The Flash Satay method to embed flash in your pages and support standards This weeks tip: Use the Flash Satay method to embed flash in your pages and support standardsThe standard way to embed flash within a web page is to use the object element; the W3C tell us that the object element is an, 'all-purpose solution to generic object inclusion'. So that's fine and handy - however, the object element is not supported by all web browsers. Developers have tried to work around this deficiency by adding the non-standard (but working) embed tag into their markup - effectively repeating all the necessary attributes in each tag. Using the embed tag means that pages will no longer validate - a situation which makes developers who pride themselves on their adherence to standards rather uncomfortable. During a discussion about this issue on the Guild of Accessible Web Designers mailing list, I was alerted to an article by Drew Mclellan who addresses this very problem. Drew provides a solution that ensures flash works in many more browsers without failing validation tests, a solution he calls the, 'Flash Satay method'.For the full story and his detailed solution of how to embed flash in your pages and keep them standard compliant, read Drew's excellent article at http://www.alistapart.com/articles/flashsatay/Links: Guild of Accessible Web Designrs Flash Satay Article W3C information about object element read more:
How to hide a flash movie from screen readers and keyboard users Adding a Flash movie to your web page may be making the content of that page inaccessible to some visitors. For example, Keyboard users and people using screen reader users are likely to run into the following problems: The keyboard cannot be used to 'focus' on the flash movie, i.e. the user can't tab to the movie object and explore the content. When navigating the flash movie via the keyboard it is impossible to get back out again - making it impossible to explore the rest of the page.Here are a couple of tips for getting around the problems:Make the Flash movie invisible to keyboard users. If the flash movie does not contain valuable content, i.e., it might just be for decoration - the following technique can be used to make the flash movie invisible to keyboards and screen readers:Use the wmode option within the embed and the object tag,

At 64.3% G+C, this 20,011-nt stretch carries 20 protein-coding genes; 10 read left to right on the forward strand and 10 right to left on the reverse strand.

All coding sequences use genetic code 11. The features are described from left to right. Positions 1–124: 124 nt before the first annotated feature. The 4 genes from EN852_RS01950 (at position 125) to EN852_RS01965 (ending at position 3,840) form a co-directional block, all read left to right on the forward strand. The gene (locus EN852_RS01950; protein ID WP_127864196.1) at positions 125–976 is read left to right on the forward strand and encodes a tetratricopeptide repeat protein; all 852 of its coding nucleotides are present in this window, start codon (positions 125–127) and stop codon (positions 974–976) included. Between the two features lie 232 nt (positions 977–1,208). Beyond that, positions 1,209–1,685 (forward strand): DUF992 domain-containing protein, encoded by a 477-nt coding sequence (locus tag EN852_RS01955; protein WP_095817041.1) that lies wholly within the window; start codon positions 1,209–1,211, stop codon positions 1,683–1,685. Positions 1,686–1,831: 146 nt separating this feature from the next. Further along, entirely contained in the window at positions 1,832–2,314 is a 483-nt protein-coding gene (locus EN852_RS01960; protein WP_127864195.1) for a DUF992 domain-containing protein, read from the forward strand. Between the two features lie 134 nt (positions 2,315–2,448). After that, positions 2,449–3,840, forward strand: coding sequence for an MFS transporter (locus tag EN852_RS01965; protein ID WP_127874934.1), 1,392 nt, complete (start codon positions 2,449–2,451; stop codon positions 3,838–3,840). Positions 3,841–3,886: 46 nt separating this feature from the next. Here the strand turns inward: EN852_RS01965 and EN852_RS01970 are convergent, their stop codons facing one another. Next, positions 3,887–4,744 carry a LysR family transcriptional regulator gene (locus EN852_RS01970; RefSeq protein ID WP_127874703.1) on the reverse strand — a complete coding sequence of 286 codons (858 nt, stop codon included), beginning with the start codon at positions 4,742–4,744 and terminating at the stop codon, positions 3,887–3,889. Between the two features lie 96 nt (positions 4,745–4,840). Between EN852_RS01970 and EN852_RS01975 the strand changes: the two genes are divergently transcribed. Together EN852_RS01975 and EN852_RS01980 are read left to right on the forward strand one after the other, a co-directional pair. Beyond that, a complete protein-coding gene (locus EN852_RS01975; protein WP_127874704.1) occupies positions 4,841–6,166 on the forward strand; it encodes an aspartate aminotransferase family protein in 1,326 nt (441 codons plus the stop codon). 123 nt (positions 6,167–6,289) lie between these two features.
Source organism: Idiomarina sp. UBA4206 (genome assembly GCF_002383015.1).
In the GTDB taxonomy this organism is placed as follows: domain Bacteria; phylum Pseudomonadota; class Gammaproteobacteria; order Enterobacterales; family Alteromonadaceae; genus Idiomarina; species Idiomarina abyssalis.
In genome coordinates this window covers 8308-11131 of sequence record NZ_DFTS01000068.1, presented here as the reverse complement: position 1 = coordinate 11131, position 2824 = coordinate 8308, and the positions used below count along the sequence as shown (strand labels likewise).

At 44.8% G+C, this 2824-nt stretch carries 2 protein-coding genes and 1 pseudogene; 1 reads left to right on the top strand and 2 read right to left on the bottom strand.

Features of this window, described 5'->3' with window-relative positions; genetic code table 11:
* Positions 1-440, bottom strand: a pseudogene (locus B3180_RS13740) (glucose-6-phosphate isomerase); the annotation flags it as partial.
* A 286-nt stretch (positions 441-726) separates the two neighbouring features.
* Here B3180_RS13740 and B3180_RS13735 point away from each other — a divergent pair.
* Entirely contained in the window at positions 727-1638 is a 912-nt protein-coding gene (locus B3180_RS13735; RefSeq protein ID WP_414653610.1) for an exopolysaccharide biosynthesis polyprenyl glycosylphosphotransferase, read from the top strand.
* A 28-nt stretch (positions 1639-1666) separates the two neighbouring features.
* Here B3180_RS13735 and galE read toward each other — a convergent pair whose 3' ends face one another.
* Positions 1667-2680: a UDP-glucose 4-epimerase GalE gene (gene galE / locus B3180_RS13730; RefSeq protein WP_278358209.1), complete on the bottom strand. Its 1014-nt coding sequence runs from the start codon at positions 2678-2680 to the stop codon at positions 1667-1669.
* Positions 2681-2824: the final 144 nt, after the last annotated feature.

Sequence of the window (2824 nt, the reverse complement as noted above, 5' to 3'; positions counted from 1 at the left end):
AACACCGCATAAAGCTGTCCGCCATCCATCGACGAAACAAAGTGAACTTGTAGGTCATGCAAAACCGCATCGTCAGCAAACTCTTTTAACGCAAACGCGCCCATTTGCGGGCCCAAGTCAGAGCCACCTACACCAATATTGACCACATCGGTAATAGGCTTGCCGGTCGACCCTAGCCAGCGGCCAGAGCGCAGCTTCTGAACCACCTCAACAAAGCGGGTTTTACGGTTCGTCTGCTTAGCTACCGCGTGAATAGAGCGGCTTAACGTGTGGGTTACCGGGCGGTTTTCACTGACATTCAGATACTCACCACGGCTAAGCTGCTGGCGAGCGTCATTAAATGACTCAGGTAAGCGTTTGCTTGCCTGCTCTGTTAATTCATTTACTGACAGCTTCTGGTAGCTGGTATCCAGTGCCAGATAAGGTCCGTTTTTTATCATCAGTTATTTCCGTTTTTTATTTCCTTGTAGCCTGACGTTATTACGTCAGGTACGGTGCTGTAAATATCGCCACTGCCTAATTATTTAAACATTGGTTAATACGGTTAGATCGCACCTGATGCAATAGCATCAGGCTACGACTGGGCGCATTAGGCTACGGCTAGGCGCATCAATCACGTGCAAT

Start with the assumption that you cannot predict the access needs of your audience. This weeks tip: start with the assumption that you cannot predict the access needs of your audience. For example, a person with Dyslexia may need a particular combination of text and background colours to comfortably read text on a web page. You could contact a person with this particular impairment and ask them about their preferred colours; but do all people with Dyslexia have the same access needs? Unfortunately ? from a web designers point of view ? the answer is no.A better approach is to design pages so that the presentation of content can be changed by the end user; in the case of the above example, ensure that each person can change the colours to suit their own needs (e.g., via browser preferences or a style switcher). This approach can be applied to all presentation aspects, whether it be text size, layout, or the choice to leave graphics on or off. read more: